Cricket’s Greatest All-Rounder
Arguably the world’s greatest cricket all-rounder, Sir Garfield (Garry) St. Auburn Sobers began his first-class cricket career at the age of 16, and his Test Cricket debut for the West Indies a year later. He played cricket for the West Indies between 1954 and 1974, and in 1965 was made team captain, a role which he held until 1972. Cricketing great Richie Benaud has described Sir Garfield Sobers as “the greatest all-round cricketer the world has seen…a brilliant batsman, splendid fielder, particularly close to the wicket, and a bowler of extraordinary skill…”.
Born 20th July 1936 in Bridgetown, the nation’s capital, this local legend is the fifth of six children.
It is said that from an early age, Sobers demonstrated the natural talent to play almost any sport involving a ball, especially cricket, football and basketball.
Did you know?
At birth, Sir Garfield had two extra fingers, one on each hand, which he removed himself during childhood, “with the aid of catgut and a sharp knife.”
When he was 13, he was recruited to play for two cricket teams – the Kent St Philip club in the Barbados Cricket League (BCL) and the Wanderers club, in the Barbados Cricket Association (BCA).
It was at the age of 17 that he made his second first-class cricket appearance. It was clear that Sobers was a natural and he had shown enough talent to be selected for the West Indies team and his third first-class cricket appearance was in fact his Test debut.
In 1958, Sobers scored his maiden Test century against Pakistan and ended up with an unbeaten 365 runs, breaking the world record. In fact, at 21 years, he is the youngest player to break the individual scoring record in Tests, and remains the youngest triple-centurion.
Note: His record was not broken until Brian Lara scored 375 in 1994.
From 1965 to 1972, he captained the West Indies team and Sobers played 93 Tests overall for the West Indies.
Did you know?
In his 383 first-class matches, he scored over 28,000 runs and took over 1,000 wickets, also spending time with South Australia and Nottinghamshire teams towards the end of his career.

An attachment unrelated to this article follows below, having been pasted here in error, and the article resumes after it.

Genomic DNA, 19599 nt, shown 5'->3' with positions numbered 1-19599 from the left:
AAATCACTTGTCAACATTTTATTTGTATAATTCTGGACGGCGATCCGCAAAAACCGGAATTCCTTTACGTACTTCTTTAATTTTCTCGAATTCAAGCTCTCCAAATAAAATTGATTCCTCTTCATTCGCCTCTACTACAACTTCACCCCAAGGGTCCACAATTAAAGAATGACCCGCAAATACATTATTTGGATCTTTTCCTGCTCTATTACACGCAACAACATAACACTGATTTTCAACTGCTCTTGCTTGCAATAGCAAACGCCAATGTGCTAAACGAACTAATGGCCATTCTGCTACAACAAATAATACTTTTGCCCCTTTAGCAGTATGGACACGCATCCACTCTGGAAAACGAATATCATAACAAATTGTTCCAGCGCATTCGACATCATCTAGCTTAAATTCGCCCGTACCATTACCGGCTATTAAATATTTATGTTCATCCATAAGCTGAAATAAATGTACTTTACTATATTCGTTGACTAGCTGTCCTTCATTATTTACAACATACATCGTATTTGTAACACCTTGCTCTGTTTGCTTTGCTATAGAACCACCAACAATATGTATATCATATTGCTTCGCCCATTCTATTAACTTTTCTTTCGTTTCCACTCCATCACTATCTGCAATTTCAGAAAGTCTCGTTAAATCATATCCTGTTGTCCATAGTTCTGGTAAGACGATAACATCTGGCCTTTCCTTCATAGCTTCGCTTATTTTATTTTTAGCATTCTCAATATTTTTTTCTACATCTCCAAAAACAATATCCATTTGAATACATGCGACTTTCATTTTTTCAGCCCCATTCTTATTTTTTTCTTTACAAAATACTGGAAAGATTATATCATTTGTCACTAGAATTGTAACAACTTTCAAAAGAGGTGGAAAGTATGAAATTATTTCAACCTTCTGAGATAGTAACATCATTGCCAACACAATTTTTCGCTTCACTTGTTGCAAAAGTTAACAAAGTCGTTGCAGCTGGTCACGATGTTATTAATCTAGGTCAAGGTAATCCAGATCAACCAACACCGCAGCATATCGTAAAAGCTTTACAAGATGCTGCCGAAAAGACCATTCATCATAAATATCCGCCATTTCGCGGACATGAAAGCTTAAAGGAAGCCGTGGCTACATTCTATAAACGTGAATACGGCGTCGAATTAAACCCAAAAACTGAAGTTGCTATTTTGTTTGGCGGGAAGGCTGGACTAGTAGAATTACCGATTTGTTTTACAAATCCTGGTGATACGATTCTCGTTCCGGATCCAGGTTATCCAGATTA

It was in 1974 that, due to a knee injury, Sir Garfield Sobers retired from cricket, a sporting legend and a national treasure.
Sir Garfield’s Achievements
Throughout his career, Sobers had many great achievements and honours bestowed upon him.
In 1969, Sir Garfield was the subject of both much critique and adoration – he was one of the first cricketers to try to integrate apartheid countries into cricket and also helped to coach black youths.
In another outstanding achievement for this local Bajan, Sir Garfield Sobers was knighted by Queen Elizabeth II in 1975 for his services to cricket, controversially presented at the Garrison Savannah in Barbados, instead of at Buckingham Palace.
In 2003, he was again presented another honour by being appointed an Officer of the Order of Australia, where he had played many first-class cricket matches.
The list of Sobers’ achievements really is endless. Some of the awards he won during his playing career are:
— West Indian Cricket Cricketer of the Year (1958-59)
— Wisden Cricketer of the Year (1964)
— The Cricket Society Wetherall Award for the Leading All-Rounder in English First-Class Cricket (1970)
— Walter Lawrence Trophy winner (1974)
— Wisden Cricketer of the Century (2000)
The International Cricket Council (ICC) even went as far as to introduce a Sir Garfield Sobers Trophy in 2004, which is awarded annually to the ‘Player of the Year‘, as selected by the ICC.
In another big achievement for Sobers, in 2007 Wisden retrospectively selected the Leading Cricketer in the World for every year dating back to 1900 (except 1915-18 and 1940-45) – Sir Garfield Sobers was selected for the title for eight of those years.
Sobers Honoured in Barbados
Sobers was also highly honoured and acknowledged in his mother country of Barbados.
In 1966, his image was placed on a Barbados Independence Postage Stamp, as a sign of respect from his homeland.
In 1998, by an act of Parliament, Sobers was also publicly named as one of the ten official National Heroes of Barbados.
As another nod to the great respect held for Sobers in Barbados, the Sir Garfield Sobers Sports Complex was built and is the island’s premier indoor multipurpose facility, conceived and designed as a venue for large sporting and cultural events.
Inside the Complex is a large gymnasium which also hosts a variety of events, as well as tennis courts and an aquatic centre, all dedicated to this great Bajan hero.
By: Brett Callaghan